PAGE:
• Samsung series 5 ultrabook — 13.3 inch, touch screen, Intel i5 1.7 GHz processor, 6GB Ram, 16GB of SSD, 500GB HDD
  • iPad Air — 128GB, WiFi and 4G (on O2)
  • iPhone 6–16GB (although it’s usually in my pocket rather than the rucksack) (on Vodafone)
  • Kindle Paperwhite — 2GB, WiFi
  • Lumix G3 micro 4/3 camera with 14–42 plus 45–200 lenses and 8GB Eye-Fi (wifi) card
  • Olympus DS-30 Digital Voice Recorder — 256MB
  • Vodafone R215 4g Mobile WiFi (supports up to 10 devices, up to 150 Mbps download) (on Vodafone)
  • iPod Touch (3rd gen, 64GB)
  • Beats by Dre Tour headphones
  • ReCharge2500 2500mAh battery pack and 2 short charge cables
  • Dexim Bluepack S3 battery and cables
  • Spare battery for the Lumix G3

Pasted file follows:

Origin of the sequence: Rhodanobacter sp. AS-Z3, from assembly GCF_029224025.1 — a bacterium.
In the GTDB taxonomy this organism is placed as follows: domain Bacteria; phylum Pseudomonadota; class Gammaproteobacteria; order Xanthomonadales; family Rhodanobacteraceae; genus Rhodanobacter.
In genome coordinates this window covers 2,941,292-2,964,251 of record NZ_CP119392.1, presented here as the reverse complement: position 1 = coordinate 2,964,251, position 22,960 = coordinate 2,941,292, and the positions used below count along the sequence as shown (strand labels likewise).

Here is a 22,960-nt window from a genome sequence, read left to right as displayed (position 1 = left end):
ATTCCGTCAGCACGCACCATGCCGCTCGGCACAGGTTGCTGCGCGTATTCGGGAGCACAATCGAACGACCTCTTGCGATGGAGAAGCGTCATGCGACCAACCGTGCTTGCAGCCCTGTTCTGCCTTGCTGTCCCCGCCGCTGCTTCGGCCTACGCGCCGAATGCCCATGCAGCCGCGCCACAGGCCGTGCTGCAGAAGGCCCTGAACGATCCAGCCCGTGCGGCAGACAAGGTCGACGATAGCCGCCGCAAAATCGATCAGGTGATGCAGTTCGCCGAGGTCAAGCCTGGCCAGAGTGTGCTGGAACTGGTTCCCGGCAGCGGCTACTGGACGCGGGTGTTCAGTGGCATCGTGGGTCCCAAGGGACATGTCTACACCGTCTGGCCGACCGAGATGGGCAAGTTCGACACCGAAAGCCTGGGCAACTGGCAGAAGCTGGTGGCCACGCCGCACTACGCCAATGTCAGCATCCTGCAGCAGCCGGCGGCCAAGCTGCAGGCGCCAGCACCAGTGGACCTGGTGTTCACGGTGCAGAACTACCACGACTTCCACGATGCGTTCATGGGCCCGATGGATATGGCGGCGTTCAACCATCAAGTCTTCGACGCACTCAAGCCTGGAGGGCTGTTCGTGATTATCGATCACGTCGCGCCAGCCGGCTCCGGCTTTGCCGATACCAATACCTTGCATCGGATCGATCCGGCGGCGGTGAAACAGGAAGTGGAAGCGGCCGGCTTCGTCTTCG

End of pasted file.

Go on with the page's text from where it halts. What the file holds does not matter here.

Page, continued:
• Samsung charger for the Ultrabook
  • Samsung VGA adapter to connect for presentations
  • Microsoft Bluetooth Mouse
  • Portapower Crystal 4 x USB Charger
  • A few memory sticks
  • A USB memory card adapter
  • 5 long USB cables for the list above (for 4 different connector types — 2 x lightening, 1 x 30pin, standard micro-b usb, the other micro-a usb for my camera— d’oh!)
  • Plug adaptor 2 socket (handy for the Cafe so you can share power with the person who got to the socket first)

Believe it or not that collection really doesn’t weigh much, and with a pen, pencil and business cards it covers everything I need for the new world of work. When I’m travelling overseas or overnight, 2 things might get added — a Jambox for music in the hotel room, an Apple Bluetooth keyboard with Incase origami case to turn my iPad in to a better workstation.